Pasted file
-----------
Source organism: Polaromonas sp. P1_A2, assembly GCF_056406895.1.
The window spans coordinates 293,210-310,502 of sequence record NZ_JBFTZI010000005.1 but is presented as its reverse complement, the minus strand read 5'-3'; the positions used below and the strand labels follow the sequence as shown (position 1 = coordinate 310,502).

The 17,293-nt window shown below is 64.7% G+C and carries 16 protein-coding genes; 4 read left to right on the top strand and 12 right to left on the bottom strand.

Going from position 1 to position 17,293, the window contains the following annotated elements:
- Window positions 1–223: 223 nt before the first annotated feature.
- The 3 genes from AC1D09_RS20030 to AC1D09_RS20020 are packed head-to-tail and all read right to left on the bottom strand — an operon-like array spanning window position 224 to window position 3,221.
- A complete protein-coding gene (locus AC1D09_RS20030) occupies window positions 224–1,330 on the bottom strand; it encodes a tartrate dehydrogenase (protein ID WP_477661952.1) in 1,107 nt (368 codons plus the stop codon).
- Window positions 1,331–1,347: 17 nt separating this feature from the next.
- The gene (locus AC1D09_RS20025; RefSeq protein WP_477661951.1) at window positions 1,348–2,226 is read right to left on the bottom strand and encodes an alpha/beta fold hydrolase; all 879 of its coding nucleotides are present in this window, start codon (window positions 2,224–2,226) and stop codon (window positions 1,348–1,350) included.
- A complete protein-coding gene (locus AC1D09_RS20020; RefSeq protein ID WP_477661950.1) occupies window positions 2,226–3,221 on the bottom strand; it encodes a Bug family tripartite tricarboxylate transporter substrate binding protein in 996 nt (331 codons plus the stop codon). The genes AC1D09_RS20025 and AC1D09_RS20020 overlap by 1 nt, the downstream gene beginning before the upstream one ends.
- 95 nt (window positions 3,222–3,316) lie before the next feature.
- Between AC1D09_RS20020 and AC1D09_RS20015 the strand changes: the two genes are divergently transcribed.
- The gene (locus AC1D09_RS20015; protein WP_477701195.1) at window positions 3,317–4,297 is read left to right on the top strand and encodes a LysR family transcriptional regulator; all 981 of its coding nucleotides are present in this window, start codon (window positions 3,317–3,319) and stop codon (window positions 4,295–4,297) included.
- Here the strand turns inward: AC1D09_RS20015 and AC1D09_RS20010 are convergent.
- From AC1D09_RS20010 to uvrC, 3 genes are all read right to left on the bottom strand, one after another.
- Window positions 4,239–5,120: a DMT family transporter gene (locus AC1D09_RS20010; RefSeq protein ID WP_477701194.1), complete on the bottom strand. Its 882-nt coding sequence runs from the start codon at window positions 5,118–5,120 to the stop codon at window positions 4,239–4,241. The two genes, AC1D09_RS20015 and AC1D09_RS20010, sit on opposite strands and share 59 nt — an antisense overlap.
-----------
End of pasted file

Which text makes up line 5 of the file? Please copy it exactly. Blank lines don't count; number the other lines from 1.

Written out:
- Window positions 1–223: 223 nt before the first annotated feature.